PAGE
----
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Thomas Hardy Biography and Poems

Thomas Hardy Biography and Poems. This is biographical information on Thomas Hardy, one of the best poets of all time. This biography page also provides a link to poems written by Hardy, as well as, a video biography...if available.

Photo of Thomas Hardy Hardy, Thomas

Biography | Poems (215)
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A British novelist, short story writer, and poet of the naturalist movement.. English novelist and poet


Thomas Hardy, OM (2 June 1840 – 11 January 1928) was a British novelist, short story writer, and poet of the naturalist movement, who delineated characters struggling against their passions and circumstances. The bulk of his work, set mainly in the semi-imaginary county of Wessex, is marked by poetic descriptions, and fatalism.

Biography

Thomas Hardy was born at Higher Bockhampton, a hamlet in the parish of Stinsford to the east of Dorchester in Dorset. His father was a stonemason and local builder. His mother was ambitious and well-read, supplementing his formal education, which ended at the age of 16 when he became apprenticed to John Hicks, a local architect. Hardy trained as an architect in Dorchester before moving to London in 1862. Five years later he returned to Dorset to work as Hick's assistant. He won prizes from the Royal Institute of British Architects and the Architectural Association.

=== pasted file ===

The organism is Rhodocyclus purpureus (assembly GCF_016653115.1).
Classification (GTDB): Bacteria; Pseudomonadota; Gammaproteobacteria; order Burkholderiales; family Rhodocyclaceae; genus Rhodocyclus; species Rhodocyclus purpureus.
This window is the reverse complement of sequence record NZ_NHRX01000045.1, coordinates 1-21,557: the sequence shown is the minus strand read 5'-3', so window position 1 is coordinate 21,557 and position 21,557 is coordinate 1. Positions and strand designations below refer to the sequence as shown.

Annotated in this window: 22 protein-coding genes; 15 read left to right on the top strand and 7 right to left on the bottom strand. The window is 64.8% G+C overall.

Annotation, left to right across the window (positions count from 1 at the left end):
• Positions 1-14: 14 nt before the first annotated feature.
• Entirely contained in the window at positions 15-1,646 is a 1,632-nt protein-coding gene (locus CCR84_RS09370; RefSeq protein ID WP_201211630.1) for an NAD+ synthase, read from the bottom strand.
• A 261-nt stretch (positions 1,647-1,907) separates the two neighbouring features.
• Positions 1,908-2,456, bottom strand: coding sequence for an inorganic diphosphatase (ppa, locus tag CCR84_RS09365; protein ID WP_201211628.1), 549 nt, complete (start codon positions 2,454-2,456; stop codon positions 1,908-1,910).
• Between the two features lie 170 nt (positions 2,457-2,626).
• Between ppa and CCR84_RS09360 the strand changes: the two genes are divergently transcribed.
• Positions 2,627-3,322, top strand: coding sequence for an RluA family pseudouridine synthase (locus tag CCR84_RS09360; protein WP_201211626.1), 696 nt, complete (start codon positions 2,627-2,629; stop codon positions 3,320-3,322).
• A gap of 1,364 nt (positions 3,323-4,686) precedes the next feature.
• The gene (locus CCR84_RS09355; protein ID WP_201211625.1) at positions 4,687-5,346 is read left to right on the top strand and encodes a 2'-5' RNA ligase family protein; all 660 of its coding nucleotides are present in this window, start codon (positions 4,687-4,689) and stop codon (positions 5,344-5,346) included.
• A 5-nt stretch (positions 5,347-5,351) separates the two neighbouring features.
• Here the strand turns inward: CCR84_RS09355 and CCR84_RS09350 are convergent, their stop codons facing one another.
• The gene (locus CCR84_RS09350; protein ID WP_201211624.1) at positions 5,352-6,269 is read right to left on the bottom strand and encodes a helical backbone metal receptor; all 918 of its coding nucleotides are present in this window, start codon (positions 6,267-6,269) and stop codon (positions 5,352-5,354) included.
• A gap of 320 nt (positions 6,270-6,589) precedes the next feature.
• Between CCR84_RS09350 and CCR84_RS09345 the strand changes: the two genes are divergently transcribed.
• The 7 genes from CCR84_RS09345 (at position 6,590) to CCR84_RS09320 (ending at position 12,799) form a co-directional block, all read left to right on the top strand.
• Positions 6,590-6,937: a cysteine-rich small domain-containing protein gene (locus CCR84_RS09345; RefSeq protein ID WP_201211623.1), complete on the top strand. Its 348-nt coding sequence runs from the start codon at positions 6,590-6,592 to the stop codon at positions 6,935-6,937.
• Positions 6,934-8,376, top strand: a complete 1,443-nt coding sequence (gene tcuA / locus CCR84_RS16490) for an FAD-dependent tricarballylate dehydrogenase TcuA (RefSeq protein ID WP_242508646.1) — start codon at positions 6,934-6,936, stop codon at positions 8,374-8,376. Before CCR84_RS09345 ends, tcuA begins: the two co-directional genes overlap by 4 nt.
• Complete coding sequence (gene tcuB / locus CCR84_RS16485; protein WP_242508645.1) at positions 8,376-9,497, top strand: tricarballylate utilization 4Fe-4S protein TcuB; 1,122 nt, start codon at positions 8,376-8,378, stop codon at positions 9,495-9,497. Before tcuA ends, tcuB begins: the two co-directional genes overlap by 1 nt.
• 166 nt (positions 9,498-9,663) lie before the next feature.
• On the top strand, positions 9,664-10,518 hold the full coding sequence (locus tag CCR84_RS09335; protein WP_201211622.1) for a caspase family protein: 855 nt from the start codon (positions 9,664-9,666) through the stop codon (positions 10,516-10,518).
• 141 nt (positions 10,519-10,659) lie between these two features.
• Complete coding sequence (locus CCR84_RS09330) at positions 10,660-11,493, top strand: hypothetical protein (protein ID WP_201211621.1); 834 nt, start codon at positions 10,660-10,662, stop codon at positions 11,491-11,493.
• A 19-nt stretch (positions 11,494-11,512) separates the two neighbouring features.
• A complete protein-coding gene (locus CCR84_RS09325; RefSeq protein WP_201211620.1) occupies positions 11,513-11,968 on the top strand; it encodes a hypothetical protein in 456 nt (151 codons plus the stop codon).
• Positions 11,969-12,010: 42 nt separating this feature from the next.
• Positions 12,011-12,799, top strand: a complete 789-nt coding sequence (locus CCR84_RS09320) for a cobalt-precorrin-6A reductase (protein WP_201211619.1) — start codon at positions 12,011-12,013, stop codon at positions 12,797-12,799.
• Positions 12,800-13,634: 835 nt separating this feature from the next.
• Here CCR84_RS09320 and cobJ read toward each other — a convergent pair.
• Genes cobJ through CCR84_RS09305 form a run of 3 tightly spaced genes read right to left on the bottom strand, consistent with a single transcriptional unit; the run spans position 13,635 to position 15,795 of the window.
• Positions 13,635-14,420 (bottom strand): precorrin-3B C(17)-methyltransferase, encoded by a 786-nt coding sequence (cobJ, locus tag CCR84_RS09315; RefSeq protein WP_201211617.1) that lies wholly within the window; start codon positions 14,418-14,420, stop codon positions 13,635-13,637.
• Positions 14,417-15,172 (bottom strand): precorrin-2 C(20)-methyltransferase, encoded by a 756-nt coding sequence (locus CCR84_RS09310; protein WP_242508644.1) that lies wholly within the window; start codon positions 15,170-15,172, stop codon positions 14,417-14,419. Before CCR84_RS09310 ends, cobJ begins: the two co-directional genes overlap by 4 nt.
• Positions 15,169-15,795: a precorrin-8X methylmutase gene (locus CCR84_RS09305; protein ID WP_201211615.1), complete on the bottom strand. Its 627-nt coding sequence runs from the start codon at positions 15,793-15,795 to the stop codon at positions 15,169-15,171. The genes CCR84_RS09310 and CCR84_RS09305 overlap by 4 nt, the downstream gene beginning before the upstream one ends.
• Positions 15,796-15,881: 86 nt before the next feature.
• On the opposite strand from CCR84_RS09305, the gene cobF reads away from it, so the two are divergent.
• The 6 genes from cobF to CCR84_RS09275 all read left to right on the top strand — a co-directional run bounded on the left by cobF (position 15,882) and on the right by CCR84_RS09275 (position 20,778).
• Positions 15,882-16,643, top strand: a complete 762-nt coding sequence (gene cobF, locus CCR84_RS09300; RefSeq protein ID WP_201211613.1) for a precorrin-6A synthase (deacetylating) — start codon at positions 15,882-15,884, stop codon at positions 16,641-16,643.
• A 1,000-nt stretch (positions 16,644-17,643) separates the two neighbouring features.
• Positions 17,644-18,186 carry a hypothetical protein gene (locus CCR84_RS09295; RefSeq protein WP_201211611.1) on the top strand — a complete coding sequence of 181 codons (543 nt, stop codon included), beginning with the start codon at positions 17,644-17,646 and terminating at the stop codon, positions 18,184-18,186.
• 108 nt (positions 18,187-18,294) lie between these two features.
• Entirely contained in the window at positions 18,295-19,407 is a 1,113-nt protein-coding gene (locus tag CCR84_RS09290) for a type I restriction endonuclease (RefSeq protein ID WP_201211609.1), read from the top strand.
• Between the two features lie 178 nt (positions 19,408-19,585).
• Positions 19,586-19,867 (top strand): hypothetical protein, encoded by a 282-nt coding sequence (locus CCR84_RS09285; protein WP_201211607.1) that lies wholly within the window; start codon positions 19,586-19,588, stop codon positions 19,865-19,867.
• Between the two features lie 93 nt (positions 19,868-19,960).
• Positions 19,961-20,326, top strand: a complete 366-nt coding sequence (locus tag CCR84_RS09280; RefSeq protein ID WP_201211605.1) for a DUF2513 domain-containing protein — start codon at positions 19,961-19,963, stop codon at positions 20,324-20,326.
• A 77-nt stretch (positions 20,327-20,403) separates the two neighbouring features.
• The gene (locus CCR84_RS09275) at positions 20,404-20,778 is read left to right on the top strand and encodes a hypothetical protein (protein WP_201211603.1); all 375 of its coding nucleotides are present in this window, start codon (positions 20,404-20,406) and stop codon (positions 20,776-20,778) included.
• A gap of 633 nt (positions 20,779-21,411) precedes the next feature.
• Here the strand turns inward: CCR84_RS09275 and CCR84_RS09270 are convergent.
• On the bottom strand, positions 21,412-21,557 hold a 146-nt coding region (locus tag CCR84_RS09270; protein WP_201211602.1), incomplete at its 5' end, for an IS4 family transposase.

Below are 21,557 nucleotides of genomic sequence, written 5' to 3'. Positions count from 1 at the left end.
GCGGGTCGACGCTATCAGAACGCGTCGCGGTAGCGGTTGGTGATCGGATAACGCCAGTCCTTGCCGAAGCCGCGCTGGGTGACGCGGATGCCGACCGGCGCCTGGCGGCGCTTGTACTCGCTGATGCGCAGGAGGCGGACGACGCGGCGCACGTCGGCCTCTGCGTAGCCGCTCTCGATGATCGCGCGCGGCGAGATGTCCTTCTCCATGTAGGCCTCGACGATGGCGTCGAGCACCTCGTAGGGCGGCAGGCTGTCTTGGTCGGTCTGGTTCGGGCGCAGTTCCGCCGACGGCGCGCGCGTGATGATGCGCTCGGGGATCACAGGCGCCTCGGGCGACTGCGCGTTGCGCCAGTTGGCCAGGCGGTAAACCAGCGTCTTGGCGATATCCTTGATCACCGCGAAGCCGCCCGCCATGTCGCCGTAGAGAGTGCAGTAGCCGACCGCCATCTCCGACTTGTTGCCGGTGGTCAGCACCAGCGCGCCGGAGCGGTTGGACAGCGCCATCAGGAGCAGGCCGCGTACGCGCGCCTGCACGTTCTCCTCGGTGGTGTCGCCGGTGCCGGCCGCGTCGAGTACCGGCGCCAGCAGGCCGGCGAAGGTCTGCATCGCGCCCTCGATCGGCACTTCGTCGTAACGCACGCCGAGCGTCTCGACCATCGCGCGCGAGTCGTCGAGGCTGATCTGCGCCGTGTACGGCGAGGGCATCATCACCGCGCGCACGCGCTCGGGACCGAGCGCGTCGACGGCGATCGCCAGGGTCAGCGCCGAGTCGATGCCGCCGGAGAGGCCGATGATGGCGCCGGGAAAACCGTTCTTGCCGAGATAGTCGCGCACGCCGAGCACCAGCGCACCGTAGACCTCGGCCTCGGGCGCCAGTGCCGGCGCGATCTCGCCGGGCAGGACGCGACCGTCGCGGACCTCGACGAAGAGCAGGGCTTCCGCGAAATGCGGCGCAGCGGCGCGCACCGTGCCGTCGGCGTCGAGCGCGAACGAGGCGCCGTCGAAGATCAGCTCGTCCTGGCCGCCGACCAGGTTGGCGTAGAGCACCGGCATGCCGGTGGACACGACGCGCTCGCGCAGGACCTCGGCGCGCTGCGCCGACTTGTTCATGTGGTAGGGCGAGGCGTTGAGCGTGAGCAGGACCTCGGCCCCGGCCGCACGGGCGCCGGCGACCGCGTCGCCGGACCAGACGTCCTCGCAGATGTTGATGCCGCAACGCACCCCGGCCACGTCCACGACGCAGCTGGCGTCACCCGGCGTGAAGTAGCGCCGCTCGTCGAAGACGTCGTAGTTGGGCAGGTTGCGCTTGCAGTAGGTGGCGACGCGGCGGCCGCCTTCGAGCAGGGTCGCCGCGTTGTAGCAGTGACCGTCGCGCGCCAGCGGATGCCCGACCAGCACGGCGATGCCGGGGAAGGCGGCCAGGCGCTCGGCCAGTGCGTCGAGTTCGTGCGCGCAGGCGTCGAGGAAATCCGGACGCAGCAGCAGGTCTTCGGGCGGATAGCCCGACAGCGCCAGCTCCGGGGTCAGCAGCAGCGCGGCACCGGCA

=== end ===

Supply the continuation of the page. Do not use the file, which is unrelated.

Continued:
In 1870, Hardy met Emma Lavinia Gifford, whom he married in 1874. Although he later became estranged from his wife, her death in 1912 had a traumatic effect on him. He made a trip to Cornwall to revisit places linked with her, and with their courtship, and wrote a series, Poems of 1912-13, exploring his grief. While he married his secretary Florence Dugdale in 1914, who was 40 years his junior and whom he had met in 1905, Hardy remained preoccupied with Emma's sudden death, trying to overcome his remorse by creating poetry.[1]

The writer Robert Graves, in his autobiography Goodbye to All That, recalls meeting Hardy in Dorset in the early 1920s. Hardy received Graves and his newly married wife warmly, and was encouraging about the younger author's work.

Hardy's religious life seems to have been a mixture of agnosticism and spiritism. Once when asked in correspondence by a clergyman about the question of reconciling the horrors of pain with the goodness of a loving God Hardy replied,

"Mr. Hardy regrets that he is unable to offer any hypothesis which would reconcile the existence of such evils as Dr. Grosart describes with the idea of omnipotent goodness. Perhaps Dr. Grosart might be helped to a provisional view of the universe by the recently published Life of Darwin, and the works of Herbert Spencer, and other agnostics."[2]

Nevertheless, Hardy frequently conceived of, and wrote about, spiritual forces that control the universe, more through indifference or caprice than any firm will. Also, Hardy showed in his writing some degree of fascination with ghosts and spirits.[3] Despite these sentiments, Hardy retained a strong emotional attachment to the Christian liturgy and church rituals, particularly as manifested in rural communities, that had been such a formative influence in his early years. Some attributed the bleak outlook of many of his novels as reflecting his view of the absence of God.